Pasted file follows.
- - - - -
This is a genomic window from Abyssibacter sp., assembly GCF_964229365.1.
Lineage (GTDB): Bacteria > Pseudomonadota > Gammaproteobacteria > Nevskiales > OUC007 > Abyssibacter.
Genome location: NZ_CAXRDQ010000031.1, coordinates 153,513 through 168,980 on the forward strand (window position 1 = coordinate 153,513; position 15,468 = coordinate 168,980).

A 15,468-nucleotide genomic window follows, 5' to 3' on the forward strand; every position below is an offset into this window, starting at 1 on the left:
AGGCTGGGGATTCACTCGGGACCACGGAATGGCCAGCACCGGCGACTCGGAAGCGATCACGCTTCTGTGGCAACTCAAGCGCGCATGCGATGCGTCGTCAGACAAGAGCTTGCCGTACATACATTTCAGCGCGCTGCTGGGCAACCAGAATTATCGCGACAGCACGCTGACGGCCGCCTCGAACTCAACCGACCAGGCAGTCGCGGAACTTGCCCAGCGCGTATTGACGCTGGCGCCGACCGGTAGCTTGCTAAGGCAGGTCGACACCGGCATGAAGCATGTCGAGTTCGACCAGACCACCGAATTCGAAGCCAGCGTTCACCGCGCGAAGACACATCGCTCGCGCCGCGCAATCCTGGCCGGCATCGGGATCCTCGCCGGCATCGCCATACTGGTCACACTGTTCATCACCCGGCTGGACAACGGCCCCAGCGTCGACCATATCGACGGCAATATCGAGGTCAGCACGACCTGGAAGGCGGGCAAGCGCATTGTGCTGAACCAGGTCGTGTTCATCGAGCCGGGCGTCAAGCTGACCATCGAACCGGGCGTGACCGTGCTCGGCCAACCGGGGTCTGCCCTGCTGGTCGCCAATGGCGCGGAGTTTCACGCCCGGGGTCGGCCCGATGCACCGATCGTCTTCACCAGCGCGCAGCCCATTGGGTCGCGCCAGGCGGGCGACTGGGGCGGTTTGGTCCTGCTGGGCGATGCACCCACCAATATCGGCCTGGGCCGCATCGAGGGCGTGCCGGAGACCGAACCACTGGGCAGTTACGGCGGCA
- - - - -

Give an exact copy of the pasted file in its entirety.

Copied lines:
This is a genomic window from Abyssibacter sp., assembly GCF_964229365.1.
Lineage (GTDB): Bacteria > Pseudomonadota > Gammaproteobacteria > Nevskiales > OUC007 > Abyssibacter.
Genome location: NZ_CAXRDQ010000031.1, coordinates 153,513 through 168,980 on the forward strand (window position 1 = coordinate 153,513; position 15,468 = coordinate 168,980).

A 15,468-nucleotide genomic window follows, 5' to 3' on the forward strand; every position below is an offset into this window, starting at 1 on the left:
AGGCTGGGGATTCACTCGGGACCACGGAATGGCCAGCACCGGCGACTCGGAAGCGATCACGCTTCTGTGGCAACTCAAGCGCGCATGCGATGCGTCGTCAGACAAGAGCTTGCCGTACATACATTTCAGCGCGCTGCTGGGCAACCAGAATTATCGCGACAGCACGCTGACGGCCGCCTCGAACTCAACCGACCAGGCAGTCGCGGAACTTGCCCAGCGCGTATTGACGCTGGCGCCGACCGGTAGCTTGCTAAGGCAGGTCGACACCGGCATGAAGCATGTCGAGTTCGACCAGACCACCGAATTCGAAGCCAGCGTTCACCGCGCGAAGACACATCGCTCGCGCCGCGCAATCCTGGCCGGCATCGGGATCCTCGCCGGCATCGCCATACTGGTCACACTGTTCATCACCCGGCTGGACAACGGCCCCAGCGTCGACCATATCGACGGCAATATCGAGGTCAGCACGACCTGGAAGGCGGGCAAGCGCATTGTGCTGAACCAGGTCGTGTTCATCGAGCCGGGCGTCAAGCTGACCATCGAACCGGGCGTGACCGTGCTCGGCCAACCGGGGTCTGCCCTGCTGGTCGCCAATGGCGCGGAGTTTCACGCCCGGGGTCGGCCCGATGCACCGATCGTCTTCACCAGCGCGCAGCCCATTGGGTCGCGCCAGGCGGGCGACTGGGGCGGTTTGGTCCTGCTGGGCGATGCACCCACCAATATCGGCCTGGGCCGCATCGAGGGCGTGCCGGAGACCGAACCACTGGGCAGTTACGGCGGCA